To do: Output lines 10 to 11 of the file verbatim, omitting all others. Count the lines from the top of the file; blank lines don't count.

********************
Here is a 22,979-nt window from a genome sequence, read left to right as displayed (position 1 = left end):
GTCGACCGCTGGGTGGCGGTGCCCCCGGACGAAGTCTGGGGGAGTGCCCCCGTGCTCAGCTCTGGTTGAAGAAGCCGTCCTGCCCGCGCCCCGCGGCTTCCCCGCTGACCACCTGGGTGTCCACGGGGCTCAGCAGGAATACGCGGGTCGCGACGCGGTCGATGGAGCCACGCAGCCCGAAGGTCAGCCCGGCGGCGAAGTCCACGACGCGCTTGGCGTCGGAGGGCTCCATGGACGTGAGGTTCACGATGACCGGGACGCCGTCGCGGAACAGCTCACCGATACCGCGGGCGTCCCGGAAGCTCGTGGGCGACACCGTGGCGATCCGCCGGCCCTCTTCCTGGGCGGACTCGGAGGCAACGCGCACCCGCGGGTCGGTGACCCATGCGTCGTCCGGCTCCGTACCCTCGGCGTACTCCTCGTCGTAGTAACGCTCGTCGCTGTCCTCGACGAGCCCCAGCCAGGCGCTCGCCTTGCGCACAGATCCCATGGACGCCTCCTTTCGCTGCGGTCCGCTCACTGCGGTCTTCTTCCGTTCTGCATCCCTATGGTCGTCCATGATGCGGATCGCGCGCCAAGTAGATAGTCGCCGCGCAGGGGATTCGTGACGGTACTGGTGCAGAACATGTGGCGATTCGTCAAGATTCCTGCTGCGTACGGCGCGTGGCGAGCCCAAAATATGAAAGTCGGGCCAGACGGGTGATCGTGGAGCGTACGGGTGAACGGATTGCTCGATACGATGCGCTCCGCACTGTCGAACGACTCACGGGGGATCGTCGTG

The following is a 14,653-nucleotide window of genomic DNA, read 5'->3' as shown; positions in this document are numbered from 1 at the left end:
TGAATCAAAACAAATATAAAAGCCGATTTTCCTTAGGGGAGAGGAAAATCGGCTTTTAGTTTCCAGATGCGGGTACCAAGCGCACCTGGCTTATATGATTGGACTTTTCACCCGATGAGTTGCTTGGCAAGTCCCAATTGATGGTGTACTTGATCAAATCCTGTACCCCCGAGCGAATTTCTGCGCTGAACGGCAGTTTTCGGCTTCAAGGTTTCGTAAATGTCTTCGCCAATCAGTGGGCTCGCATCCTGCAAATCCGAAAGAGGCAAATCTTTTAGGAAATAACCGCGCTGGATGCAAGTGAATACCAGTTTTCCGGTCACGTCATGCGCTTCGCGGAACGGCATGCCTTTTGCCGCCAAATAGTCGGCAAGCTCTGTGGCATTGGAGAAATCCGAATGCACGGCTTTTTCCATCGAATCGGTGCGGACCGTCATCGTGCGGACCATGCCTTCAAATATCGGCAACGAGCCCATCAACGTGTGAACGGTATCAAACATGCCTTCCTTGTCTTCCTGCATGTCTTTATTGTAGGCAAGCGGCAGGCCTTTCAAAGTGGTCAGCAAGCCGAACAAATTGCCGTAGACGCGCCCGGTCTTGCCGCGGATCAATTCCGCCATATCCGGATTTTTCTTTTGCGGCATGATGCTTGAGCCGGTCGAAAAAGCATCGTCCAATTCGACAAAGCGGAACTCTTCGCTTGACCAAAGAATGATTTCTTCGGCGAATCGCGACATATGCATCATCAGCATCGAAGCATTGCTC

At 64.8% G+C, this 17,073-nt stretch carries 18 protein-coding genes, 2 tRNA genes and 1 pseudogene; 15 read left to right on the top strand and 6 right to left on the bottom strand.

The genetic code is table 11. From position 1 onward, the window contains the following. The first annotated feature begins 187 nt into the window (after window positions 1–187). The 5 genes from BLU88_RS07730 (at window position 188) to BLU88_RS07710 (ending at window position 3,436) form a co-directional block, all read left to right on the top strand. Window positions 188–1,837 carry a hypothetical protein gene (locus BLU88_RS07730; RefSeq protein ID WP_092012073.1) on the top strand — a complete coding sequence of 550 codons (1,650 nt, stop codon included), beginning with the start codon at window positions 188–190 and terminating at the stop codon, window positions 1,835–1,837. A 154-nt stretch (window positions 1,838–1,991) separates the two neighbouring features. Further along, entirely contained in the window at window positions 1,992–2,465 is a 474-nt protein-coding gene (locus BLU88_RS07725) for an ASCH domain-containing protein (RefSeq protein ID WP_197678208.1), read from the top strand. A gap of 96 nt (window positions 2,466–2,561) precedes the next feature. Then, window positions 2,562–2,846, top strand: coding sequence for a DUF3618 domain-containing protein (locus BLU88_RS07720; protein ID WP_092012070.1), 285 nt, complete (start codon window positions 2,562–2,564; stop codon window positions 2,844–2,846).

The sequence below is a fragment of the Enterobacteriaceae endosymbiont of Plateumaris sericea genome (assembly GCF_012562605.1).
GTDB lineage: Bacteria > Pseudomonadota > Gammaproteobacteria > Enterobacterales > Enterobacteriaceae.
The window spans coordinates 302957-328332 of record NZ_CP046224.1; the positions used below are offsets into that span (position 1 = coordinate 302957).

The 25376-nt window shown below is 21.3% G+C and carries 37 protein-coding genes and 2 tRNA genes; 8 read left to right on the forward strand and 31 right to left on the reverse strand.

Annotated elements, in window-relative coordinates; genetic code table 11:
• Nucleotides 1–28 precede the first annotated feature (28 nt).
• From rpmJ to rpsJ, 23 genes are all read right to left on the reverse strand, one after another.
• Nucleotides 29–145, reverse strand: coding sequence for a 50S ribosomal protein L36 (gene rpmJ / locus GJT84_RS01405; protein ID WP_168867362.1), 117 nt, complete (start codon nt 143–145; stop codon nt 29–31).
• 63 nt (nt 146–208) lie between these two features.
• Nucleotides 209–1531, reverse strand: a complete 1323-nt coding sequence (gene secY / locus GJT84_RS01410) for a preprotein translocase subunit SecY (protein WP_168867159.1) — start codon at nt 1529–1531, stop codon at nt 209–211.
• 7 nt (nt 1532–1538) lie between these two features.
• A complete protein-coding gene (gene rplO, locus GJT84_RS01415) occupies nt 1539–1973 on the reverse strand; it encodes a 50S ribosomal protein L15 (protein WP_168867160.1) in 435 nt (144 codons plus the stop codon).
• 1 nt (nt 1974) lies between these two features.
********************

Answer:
The 25376-nt window shown below is 21.3% G+C and carries 37 protein-coding genes and 2 tRNA genes; 8 read left to right on the forward strand and 31 right to left on the reverse strand.

Annotated elements, in window-relative coordinates; genetic code table 11: